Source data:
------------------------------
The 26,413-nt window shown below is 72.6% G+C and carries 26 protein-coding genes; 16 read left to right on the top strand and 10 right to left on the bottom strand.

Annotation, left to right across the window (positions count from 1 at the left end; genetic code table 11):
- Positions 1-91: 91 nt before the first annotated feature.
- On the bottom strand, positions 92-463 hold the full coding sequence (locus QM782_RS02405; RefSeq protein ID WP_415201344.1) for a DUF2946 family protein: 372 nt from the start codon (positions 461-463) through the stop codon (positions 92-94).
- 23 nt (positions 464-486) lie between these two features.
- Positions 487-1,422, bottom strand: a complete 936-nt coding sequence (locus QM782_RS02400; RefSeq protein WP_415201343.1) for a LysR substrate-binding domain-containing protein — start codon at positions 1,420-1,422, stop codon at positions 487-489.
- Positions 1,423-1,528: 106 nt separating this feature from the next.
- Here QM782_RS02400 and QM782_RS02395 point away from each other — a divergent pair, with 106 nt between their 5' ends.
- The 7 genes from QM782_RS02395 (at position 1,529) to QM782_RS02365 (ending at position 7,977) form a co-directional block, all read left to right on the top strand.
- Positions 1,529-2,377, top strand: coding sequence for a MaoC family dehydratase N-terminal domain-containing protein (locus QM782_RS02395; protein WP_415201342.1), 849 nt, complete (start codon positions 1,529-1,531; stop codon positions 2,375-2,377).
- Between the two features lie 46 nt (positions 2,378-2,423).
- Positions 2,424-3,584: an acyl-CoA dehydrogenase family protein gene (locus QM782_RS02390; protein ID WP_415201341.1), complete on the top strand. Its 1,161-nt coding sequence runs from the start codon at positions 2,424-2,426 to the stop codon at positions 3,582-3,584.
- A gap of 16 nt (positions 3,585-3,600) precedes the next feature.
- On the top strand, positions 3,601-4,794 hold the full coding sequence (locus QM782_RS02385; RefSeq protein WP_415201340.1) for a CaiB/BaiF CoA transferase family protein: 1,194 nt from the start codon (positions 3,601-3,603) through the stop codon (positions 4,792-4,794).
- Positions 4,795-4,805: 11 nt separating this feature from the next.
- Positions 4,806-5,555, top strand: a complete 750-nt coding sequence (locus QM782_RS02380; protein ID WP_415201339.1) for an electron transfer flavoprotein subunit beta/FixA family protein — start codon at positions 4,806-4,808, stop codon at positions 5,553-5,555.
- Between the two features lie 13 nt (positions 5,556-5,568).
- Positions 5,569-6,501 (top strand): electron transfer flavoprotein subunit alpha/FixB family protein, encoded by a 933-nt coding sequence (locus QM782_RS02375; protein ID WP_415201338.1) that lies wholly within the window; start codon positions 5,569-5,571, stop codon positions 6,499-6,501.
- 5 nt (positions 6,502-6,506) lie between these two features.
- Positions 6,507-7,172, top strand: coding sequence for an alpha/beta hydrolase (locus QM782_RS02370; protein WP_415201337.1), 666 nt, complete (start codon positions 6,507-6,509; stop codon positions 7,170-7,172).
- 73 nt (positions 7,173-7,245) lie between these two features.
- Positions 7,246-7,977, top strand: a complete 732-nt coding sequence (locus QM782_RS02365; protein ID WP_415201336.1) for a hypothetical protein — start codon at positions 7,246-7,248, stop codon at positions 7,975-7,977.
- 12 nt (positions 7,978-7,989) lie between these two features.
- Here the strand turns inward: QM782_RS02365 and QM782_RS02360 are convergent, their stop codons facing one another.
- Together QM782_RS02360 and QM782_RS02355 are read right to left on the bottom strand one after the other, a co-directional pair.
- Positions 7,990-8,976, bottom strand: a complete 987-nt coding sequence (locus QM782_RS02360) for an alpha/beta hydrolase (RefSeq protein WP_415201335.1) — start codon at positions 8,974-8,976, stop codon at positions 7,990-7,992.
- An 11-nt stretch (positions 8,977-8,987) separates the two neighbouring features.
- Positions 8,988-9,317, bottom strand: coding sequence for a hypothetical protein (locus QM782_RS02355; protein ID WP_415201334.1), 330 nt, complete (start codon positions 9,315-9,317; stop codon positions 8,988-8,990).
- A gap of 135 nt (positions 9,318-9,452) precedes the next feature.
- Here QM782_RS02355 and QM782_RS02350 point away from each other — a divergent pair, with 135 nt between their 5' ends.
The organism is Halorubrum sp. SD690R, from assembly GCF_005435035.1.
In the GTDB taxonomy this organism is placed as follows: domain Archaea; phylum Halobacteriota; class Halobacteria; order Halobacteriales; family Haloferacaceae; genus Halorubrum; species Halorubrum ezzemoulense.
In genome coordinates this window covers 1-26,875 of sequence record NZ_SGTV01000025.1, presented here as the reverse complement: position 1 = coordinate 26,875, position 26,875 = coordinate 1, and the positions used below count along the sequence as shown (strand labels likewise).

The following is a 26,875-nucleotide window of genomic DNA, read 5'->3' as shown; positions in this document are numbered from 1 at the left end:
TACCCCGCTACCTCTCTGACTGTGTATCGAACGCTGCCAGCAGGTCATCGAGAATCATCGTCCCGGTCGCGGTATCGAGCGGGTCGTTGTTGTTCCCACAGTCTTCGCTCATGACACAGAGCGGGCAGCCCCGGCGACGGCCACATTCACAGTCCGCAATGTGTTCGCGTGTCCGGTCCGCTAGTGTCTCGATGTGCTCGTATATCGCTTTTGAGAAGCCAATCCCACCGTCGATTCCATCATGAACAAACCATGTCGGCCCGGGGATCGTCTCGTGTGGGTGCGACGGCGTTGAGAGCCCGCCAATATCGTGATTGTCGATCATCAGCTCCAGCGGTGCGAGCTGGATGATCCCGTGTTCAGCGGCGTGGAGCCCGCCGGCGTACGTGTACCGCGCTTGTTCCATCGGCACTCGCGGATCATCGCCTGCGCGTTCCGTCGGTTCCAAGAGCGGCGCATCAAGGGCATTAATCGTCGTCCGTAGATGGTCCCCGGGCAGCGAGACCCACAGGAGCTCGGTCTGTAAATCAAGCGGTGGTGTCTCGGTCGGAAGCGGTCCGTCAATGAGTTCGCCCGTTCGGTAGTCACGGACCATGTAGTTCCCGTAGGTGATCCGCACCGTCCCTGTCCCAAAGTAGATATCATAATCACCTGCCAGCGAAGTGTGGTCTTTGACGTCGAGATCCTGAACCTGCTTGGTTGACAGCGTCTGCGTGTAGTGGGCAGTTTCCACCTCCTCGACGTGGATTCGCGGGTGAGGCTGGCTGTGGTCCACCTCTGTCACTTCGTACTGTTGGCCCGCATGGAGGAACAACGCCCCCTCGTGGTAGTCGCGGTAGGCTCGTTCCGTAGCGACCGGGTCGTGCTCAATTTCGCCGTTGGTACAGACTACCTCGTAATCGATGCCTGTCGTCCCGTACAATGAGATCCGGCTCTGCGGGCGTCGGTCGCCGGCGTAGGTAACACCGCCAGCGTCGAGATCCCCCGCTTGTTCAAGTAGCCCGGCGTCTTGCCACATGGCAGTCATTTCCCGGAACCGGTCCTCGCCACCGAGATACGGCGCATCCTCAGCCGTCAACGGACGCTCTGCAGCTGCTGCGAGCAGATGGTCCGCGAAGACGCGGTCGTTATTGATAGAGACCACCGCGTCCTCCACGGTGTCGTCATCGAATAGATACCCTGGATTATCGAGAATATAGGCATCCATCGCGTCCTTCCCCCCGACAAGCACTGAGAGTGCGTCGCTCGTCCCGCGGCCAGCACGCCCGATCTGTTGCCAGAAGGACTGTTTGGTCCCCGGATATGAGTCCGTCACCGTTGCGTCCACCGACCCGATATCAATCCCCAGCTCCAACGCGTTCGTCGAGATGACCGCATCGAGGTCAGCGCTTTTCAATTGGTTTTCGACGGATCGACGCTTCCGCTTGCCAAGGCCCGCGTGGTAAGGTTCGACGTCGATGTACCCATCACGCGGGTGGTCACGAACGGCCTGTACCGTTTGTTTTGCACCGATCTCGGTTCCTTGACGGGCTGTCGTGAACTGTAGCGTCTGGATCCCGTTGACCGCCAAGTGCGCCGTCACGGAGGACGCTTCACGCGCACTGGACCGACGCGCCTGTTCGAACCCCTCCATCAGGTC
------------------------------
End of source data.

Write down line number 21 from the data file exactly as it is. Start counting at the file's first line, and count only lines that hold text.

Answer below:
- 73 nt (positions 7,173-7,245) lie between these two features.